• Arpana says:

          Poor old thing, Lokesh. You really are on the defensive.

        • shantam prem says:

          Arpana is right. Above post of Lokesh is cross.

          If devotees like Arpana and Madhu confront the priestly elements who have hijacked Osho´s work, one can still hope for the New Man.

          • Arpana says:

            Shantam, you have no reason to believe this is not an attack from me, but in this instance this is not my intention.

            Consider the possibility that you/we won’t recognise the new man/woman. The new man/woman will not be like those people who have been involved in religion, spiritual practice up until now.

            What frame of reference do we have to tell us this is a new man/woman? The old man/woman usually wants attention, varying degrees of attention. We would not notice someone who didn’t seek attention.

            I put to you the new man/woman will be much more self-sufficient. How will we notice those who have no interest in being noticed?

            • satyadeva says:

              Isn’t that another way of saying that this (to use the, to me, rather odd-sounding term) ‘new man’ (and woman) won’t be unhappy, ie beset by inner conflicts, moods, ups and downs, possessed by destructive emotions etc, etc?

              But why should such a state necessarily imply that all concerned remain or choose to remain ‘invisible’, as it were?

              Life being of infinite variety, surely that Life within, once real-ised, ie as an ongoing reality of being, is free to take any shape it wishes or is moved to be, whether active, extrovert, passive, creatively artistic, craftsmanlike, physical, mental, singing, dancing, standing still, laying down – in any conceivable situation of work or play, or any other activity.

              • Arpana says:

                I wasn’t particularly suggesting absolute invisibility, but I am suggesting dramatically less co-dependency (my appa-logies for the psychobabble): so much less in need of attention, much more private.

                I suggest a lot of extroversion is fear of solitude, is fear of anonymity, fuelled by substance abuse, which just makes people paranoid as hell.

                P.S:
                I posted that as much as anything else just to start a discussion and attempt to engage Shantam in a dialogue rather than the usual.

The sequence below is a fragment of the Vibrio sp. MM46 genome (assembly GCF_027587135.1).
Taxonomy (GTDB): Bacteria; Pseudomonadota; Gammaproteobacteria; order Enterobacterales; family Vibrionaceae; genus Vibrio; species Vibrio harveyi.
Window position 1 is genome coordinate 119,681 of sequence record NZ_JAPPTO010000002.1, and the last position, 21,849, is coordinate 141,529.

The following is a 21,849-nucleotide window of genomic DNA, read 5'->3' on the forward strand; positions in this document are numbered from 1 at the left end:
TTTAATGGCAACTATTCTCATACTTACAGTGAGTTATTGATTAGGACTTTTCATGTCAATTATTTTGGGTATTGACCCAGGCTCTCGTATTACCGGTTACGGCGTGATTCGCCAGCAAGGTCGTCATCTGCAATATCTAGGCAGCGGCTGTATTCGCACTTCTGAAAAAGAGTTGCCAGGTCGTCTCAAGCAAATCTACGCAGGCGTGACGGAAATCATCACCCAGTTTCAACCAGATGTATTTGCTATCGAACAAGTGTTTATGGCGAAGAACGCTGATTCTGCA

PPS:
                Certainly not intended as the absolutely last word on the subject; and I will wreak havoc on you and all your descendants even unto the twentieth generation if you don’t agree with me, sort of thing.

      • madhu dagmar frantzen says:

        The other day, Lokesh, and quite recently, you posted a baby pic. I have been looking for it today and didn´t find it yet…

        I was in truly much in awe when seeing it, I remember. Such a mischievious, strong life energy of (yet !) a small ´big mouth-frog´, being in utter joy in playing with the power of sound and expression, I presume. Innocent. Just this.

        (Guess, when you nowadays for example successfully fuck aboot and share the sucess with Yogi, you may look pretty much the same (just older and by now bald-headed) and meta-talk-anonymous).

        I loved the pic! Makes it easier for me, not to take it too personally when you stump your way in the caravanserai.

        Not everybody is born with such ´equipment, I would say. But I see it – since looking at such – more relaxed, when you bite (not only one finger) pointing to some moon. And after all, also this quote topic was essentially all about.

        Have a nice day at your fabulous place. And if the boot mongers let my request through, would you mind to tell me the spot to look at ´your baby-pic again?

        Madhu

  9. sw. veet (francesco) says:

    “Who thinks it is necessary to philosophise must philosophise and those who think we should not philosophise must philosophise to prove that you should not philosophise; So you have to philosophise in any case or out of here, bidding farewell to life, because all the other things seem to be just talk and empty talk.” (Aristotle).

    “Philosopher is one who takes seriously the bullshit he says.” (Anonymous – with a couple of daily medals).

    A servant told his asshole that he is right to call me a believer…are you serious?

    A big hug to friends of Osho and His meta-language, of which we are a part…And a big smile for those who believe to confine Osho into a label.

    Love

    VF

  10. sw. veet (francesco) says:

    @Shantam Prem
    “An intelligent enemy is better than an idiot friend.”

    You forget the tale about the 10 monks crossing the river: what about the idiot enemy?

    Ciao,

    VF

    https://www.youtube.com/watch?v=5XyOmYVIsig

  11. Parmartha says:

    I can see that people like Shantam may be on the horns of a dilemma with this string.

    Osho rightly, and as Frank concurs, is dead right about forgetting about ‘celebration specials’, every second God gives you represents an invitation to that spirit.

    On the other hand, it might be said Osho encouraged four days of celebration within the ashram calendar!

    Knowing Laxmi a little I would say such things were her ideas, and much lucre was made that way. But it is true that Osho did not outlaw them, which he might have done.

  12. shantam prem says:

    Dear Parmartha,
    There was no Laxmi nor Sheela during Pune 2.

    Osho celebrated with His people all the celebrations with gusto. Not only that, He created Osho Academy of Creative Arts, Science and Consciousness. Dr. Amrito even wrote a book about this. One can google relevant paragraphs after paragraphs about this.